Honoring Juneteenth and The Port Chicago 50

On July 17, 1944, a catastrophic explosion killed more than three hundred people at Port Chicago Naval Magazine. The majority of the casualties were African American sailors. During World War II, the port served as a naval munitions base critical to the war effort. Due to systemic racism, African American servicemen were disproportionately assigned the dangerous task of loading ammunition. Lacking sufficient training and resources, Black sailors faced significant harm while under the supervision of white officers. When the explosion occurred, Black survivors were made to clean up and immediately reassigned to other duties, while white officers were given leave. In protest, a group of 50 African American sailors rose up to demand better, soon facing a court martial in the largest mass mutiny trial in the history of the nation.

African-American sailors loading ammunition onto a train (courtesy of NPS).

The Port Chicago 50, as the group would come to be known, refused to return to work until the systemic injustices they faced were addressed. Despite their compelling evidence, the group was found guilty and sentenced to eight to fifteen years of hard labor. All of the men were dishonorably discharged. Thurgood Marshall, then a civil rights activist and lawyer for the NAACP Legal Defense Fund, observed that the Navy was on trial for its “vicious policy” toward African Americans. Marshall mounted an appeal, which, sadly, resulted in the reaffirmation of all 50 convictions.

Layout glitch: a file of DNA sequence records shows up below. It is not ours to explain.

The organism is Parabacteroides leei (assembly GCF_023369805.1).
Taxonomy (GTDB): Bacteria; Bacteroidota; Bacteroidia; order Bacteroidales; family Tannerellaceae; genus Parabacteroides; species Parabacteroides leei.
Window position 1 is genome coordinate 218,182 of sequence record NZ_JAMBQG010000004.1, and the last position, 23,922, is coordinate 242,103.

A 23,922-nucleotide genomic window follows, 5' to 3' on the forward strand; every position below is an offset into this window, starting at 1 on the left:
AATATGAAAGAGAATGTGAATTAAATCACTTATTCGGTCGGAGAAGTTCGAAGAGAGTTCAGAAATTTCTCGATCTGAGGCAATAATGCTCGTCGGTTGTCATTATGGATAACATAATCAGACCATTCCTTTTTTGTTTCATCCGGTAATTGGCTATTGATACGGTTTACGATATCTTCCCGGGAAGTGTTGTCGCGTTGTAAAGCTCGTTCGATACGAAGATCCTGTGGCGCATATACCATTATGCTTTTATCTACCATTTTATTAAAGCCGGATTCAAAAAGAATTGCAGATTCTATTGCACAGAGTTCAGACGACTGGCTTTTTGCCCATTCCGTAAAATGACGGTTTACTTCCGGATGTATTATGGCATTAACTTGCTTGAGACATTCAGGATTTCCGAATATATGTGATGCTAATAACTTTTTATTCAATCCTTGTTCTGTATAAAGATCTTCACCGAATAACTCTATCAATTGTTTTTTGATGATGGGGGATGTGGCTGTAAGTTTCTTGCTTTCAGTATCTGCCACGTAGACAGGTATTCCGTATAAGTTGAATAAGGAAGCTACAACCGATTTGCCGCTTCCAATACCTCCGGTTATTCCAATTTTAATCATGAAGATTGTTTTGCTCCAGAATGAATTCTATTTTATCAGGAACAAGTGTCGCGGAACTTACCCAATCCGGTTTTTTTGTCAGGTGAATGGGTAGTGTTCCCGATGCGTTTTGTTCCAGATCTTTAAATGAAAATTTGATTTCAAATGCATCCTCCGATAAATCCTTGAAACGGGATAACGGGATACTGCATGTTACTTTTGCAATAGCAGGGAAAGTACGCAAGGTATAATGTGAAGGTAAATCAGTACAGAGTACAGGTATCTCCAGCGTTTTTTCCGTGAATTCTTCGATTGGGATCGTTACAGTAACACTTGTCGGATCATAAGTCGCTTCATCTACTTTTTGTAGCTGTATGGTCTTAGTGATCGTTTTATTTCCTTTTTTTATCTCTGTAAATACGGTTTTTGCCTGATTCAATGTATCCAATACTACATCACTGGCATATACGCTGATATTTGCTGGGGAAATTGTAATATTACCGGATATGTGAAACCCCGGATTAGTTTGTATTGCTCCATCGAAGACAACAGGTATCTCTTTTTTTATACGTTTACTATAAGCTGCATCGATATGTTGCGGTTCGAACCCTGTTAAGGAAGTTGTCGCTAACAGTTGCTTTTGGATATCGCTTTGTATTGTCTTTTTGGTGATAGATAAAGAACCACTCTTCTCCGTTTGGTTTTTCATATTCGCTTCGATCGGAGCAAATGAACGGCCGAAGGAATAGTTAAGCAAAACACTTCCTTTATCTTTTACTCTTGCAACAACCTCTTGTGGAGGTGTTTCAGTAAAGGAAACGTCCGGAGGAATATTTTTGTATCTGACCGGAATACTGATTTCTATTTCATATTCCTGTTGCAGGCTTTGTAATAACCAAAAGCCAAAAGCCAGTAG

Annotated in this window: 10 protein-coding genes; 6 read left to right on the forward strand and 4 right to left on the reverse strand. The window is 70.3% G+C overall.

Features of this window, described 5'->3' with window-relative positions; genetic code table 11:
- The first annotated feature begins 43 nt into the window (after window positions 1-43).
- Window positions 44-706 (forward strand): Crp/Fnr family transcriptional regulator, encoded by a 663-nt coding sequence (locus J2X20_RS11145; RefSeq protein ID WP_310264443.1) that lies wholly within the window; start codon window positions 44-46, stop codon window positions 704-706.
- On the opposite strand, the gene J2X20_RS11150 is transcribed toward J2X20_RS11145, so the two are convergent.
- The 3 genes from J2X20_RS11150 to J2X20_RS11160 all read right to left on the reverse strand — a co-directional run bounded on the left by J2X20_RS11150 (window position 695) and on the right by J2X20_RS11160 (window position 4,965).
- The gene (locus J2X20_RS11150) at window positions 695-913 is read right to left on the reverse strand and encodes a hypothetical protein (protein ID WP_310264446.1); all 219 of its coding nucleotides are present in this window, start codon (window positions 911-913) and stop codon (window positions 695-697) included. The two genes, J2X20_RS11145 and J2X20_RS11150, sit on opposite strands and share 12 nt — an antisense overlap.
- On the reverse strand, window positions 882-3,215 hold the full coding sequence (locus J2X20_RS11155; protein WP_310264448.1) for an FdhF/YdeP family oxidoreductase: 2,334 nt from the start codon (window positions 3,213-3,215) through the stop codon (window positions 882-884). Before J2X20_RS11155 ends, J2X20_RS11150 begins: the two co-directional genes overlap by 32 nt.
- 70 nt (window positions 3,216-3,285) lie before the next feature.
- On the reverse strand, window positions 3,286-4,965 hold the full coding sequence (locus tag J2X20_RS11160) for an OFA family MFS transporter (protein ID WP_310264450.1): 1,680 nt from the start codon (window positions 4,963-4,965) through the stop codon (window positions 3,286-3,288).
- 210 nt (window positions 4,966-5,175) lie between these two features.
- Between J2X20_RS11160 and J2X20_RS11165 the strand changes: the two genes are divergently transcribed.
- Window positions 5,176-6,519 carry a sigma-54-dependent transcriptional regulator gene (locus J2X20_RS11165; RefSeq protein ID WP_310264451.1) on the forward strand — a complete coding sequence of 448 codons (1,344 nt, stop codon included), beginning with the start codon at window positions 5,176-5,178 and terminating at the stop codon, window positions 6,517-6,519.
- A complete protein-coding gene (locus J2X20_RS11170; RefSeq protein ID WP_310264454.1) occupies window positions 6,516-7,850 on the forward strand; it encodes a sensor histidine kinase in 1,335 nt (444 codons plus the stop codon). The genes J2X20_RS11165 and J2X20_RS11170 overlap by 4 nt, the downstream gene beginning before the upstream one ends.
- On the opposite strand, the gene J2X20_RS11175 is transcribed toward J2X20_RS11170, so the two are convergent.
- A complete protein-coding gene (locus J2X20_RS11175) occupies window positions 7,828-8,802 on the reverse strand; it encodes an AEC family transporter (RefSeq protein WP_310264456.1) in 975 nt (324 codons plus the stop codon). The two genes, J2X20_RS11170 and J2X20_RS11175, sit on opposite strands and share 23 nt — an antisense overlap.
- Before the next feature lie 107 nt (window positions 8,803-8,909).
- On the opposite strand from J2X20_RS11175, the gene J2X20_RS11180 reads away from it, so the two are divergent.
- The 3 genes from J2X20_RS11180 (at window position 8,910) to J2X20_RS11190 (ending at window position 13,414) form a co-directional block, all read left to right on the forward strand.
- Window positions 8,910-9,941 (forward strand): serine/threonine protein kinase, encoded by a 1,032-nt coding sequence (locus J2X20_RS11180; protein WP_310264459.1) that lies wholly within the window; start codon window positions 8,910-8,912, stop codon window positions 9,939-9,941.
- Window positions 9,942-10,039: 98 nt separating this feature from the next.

In 1946, after the war ended, the Navy paroled 47 of the men. Two men served additional months in the prison’s hospital, recovering from injuries, and one man was not released because of reported bad conduct. Most of the men’s dishonorable discharges were converted to honorable discharges after fulfilling their post-war duties. The convictions were not overturned at this time, which meant all 50 men were held to be convicts in the eyes of the law and military.

Thurgood Marshall at Congress (courtesy of NPS).

In 1990, a campaign was launched to exonerate the Port Chicago 50. Many people urged the survivors to petition Congress for a pardon–a plea which most survivors refused. A pardon meant to admit guilt and request forgiveness. These men sought a complete overturn of conviction. Freddie Meeks, one of the few survivors alive during this time, pushed for a pardon and, bolstered by the support of 37 members of Congress, eventually won his individual fight. President Clinton pardoned Freddie Meeks in 1999, a mere three years before Meeks’s death in 2003.

Port Chicago Naval Magazine National Memorial, established in 1994, is dedicated to the lives lost in the explosion. In the spirit of Juneteenth, a time to address systemic racism in the nation, we also honor the lives of those who survived and fought for freedom and equality at great personal cost. While efforts to fully and posthumously exonerate the Port Chicago 50 persist, the convictions have been, to date, upheld.

By: Julie Thompson